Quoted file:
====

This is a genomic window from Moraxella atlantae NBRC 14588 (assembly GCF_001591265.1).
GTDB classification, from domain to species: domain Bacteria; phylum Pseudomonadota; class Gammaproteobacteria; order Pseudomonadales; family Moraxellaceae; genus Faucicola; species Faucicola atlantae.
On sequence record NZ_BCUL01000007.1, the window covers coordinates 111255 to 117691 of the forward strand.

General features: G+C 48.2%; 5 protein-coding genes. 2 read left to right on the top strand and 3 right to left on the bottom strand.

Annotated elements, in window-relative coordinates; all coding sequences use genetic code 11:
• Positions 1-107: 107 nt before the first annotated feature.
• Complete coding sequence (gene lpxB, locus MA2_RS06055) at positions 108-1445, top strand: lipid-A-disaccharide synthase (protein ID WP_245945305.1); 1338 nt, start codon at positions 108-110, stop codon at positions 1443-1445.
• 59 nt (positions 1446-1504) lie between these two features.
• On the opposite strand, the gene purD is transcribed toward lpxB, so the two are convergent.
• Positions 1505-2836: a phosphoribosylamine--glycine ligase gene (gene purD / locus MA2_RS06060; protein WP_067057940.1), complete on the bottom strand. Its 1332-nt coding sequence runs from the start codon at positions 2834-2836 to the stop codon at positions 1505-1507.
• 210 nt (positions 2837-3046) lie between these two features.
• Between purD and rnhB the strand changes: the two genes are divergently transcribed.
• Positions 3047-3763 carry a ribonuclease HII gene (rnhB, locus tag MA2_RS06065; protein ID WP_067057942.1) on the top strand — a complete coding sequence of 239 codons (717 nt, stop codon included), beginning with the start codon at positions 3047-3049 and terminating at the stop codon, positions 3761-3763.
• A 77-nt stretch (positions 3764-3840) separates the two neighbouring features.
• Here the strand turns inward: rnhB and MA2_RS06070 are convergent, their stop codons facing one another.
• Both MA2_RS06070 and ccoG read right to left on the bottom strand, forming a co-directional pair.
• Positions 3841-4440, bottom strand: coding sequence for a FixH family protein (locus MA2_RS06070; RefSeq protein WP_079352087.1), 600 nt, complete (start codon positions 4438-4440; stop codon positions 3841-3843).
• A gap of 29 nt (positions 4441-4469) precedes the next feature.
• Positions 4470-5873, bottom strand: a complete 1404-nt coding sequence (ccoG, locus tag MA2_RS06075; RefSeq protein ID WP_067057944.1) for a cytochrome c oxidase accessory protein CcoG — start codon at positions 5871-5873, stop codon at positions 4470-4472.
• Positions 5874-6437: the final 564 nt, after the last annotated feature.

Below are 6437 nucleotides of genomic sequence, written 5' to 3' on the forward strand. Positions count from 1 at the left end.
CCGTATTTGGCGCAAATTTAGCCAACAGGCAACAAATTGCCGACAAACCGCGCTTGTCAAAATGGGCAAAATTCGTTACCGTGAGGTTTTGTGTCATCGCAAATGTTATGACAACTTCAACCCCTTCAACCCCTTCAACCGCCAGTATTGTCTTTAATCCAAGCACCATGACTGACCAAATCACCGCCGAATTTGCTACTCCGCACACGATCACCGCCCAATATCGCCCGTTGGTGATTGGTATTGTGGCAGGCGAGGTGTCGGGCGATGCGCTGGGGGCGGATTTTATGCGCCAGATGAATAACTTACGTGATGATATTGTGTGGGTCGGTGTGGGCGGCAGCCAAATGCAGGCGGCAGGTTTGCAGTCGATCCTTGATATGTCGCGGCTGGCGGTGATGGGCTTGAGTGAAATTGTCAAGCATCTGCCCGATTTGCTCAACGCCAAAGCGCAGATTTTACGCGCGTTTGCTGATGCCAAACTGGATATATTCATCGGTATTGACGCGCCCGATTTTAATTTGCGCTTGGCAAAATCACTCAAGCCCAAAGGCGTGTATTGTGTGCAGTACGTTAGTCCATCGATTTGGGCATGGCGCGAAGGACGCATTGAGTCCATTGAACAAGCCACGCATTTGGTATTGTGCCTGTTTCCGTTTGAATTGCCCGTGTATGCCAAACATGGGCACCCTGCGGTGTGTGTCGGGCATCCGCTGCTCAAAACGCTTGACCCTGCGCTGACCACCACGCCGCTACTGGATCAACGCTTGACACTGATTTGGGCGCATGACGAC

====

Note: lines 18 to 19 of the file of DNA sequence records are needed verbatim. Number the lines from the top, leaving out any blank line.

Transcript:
• A gap of 29 nt (positions 4441-4469) precedes the next feature.
• Positions 4470-5873, bottom strand: a complete 1404-nt coding sequence (ccoG, locus tag MA2_RS06075; RefSeq protein ID WP_067057944.1) for a cytochrome c oxidase accessory protein CcoG — start codon at positions 5871-5873, stop codon at positions 4470-4472.